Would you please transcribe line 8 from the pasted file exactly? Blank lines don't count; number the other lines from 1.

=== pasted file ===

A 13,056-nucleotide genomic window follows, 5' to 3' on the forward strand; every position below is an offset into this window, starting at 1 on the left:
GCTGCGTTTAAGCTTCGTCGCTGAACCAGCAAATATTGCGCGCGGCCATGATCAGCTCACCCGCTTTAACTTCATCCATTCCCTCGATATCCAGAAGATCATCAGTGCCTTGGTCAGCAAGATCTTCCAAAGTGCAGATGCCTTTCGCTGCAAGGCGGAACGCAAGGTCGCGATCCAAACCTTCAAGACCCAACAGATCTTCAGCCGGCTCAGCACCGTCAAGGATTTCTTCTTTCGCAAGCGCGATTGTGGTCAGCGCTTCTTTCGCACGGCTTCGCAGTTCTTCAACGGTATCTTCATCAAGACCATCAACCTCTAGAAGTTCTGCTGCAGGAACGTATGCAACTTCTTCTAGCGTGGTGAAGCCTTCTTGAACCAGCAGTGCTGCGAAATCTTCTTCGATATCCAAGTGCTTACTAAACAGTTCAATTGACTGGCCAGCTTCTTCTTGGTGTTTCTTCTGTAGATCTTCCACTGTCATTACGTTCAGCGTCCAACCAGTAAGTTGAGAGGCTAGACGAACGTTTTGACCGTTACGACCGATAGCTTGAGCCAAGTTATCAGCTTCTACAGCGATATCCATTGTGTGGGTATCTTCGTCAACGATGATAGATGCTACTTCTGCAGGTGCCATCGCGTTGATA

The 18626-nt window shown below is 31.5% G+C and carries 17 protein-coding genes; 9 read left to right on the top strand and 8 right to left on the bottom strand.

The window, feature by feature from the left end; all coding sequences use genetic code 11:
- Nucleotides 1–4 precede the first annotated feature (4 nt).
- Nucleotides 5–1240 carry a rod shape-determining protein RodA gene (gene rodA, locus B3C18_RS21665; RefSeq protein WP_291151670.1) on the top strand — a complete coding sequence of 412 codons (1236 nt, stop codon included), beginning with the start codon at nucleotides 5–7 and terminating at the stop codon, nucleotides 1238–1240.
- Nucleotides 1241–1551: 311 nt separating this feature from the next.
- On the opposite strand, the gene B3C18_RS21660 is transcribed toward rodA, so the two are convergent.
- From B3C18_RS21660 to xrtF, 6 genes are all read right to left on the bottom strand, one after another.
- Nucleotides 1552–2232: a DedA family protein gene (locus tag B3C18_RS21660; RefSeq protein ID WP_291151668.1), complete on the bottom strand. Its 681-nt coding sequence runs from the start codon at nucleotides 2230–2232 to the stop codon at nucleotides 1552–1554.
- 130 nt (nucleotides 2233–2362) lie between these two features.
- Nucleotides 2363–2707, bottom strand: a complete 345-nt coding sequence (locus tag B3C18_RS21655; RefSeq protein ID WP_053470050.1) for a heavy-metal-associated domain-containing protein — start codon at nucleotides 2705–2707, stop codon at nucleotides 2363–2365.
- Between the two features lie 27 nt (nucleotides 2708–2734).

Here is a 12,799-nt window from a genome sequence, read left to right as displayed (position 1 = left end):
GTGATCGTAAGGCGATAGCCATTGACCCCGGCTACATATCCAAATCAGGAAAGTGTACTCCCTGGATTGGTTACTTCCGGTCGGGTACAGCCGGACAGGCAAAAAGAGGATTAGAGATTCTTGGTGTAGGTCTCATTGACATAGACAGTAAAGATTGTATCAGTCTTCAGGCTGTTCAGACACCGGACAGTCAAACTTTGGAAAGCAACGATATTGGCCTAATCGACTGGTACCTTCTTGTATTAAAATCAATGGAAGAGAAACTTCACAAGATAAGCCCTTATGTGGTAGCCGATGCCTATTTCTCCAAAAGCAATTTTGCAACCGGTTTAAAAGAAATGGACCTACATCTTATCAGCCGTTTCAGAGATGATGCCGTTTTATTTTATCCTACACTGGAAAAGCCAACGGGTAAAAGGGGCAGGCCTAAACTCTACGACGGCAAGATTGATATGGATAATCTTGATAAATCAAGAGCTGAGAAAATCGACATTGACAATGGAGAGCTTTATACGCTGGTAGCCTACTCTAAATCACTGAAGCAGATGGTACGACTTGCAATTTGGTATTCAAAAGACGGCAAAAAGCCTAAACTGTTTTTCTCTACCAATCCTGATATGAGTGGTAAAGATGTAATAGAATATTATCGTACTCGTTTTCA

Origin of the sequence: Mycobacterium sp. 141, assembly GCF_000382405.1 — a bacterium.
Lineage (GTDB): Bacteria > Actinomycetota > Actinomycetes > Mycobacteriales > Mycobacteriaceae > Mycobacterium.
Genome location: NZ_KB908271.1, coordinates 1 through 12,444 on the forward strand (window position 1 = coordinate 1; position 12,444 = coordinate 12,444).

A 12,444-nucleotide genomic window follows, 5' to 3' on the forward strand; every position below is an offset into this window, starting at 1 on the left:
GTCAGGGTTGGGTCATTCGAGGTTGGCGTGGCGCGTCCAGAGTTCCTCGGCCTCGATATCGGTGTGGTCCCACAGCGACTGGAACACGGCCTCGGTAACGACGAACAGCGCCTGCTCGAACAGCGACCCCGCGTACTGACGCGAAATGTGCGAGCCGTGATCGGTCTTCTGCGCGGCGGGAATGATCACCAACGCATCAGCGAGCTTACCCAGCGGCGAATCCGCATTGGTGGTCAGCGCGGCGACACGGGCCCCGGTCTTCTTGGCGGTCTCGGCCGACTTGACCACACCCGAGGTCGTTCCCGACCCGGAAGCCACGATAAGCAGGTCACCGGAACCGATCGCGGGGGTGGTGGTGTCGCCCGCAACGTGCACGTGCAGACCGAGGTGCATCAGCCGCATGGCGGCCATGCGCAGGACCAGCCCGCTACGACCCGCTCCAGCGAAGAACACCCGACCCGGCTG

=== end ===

- On the opposite strand, the gene B3C18_RS21660 is transcribed toward rodA, so the two are convergent.